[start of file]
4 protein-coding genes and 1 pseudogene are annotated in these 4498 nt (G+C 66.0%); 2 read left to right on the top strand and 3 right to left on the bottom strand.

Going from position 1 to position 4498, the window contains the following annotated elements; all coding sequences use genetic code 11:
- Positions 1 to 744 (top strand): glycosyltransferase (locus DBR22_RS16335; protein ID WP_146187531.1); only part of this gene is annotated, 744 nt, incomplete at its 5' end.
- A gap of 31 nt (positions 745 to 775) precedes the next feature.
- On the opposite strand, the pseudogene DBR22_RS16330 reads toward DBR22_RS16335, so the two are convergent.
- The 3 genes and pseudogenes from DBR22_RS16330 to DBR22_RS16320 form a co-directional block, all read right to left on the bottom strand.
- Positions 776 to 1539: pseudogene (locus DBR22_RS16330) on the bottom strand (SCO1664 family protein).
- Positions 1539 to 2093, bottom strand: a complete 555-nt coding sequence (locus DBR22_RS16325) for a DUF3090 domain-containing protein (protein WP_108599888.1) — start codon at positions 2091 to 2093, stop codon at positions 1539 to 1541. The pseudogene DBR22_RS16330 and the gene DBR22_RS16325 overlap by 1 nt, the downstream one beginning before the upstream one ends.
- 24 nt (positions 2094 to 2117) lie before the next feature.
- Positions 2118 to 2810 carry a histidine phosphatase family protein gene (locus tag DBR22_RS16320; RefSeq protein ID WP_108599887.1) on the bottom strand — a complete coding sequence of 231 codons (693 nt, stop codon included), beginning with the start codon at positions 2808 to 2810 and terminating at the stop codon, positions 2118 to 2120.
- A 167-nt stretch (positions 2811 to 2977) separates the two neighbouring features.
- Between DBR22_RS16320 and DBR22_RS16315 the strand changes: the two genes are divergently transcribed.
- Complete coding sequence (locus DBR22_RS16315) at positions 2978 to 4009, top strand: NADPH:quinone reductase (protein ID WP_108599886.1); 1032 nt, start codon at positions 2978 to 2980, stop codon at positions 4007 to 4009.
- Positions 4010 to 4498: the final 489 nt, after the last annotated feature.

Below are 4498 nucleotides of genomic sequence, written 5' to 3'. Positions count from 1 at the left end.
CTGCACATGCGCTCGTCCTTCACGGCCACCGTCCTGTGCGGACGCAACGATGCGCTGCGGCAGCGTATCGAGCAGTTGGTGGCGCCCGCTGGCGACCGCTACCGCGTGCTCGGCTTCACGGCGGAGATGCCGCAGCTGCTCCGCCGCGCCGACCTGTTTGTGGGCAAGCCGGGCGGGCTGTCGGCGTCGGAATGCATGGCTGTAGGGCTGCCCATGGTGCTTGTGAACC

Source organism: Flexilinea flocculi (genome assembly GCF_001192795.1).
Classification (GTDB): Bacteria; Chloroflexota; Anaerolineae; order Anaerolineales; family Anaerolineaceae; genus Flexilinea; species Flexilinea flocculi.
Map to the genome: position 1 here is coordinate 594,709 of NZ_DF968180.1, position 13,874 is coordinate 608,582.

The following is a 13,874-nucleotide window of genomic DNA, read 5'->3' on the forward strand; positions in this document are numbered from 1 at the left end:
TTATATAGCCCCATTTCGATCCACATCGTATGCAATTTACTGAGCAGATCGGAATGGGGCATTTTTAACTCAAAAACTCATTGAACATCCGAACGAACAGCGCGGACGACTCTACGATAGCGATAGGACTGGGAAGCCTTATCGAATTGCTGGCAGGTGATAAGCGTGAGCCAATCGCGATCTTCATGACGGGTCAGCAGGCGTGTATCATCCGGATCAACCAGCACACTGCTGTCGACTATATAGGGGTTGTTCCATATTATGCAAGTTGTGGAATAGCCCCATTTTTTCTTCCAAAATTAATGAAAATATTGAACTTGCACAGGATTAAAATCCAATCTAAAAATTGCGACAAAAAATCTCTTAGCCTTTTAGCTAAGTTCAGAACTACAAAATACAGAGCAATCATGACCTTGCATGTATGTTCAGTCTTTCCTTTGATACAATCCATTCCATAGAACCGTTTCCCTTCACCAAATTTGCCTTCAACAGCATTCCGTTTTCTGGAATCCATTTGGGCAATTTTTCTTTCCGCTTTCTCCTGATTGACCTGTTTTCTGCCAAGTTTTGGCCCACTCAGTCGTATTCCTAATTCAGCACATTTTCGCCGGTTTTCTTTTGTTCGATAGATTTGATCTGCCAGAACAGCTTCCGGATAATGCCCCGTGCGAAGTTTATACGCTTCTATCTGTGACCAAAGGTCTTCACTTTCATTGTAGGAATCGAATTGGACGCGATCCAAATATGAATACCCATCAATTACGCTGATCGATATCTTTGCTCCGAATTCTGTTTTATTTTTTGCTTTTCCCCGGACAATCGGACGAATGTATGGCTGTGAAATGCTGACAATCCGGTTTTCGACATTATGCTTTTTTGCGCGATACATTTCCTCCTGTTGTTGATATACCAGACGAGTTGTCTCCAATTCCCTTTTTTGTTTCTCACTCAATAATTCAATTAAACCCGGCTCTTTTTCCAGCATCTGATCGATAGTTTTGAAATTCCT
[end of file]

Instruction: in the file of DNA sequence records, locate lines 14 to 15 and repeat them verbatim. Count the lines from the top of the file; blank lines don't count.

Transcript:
- Positions 4010 to 4498: the final 489 nt, after the last annotated feature.

Below are 4498 nucleotides of genomic sequence, written 5' to 3'. Positions count from 1 at the left end.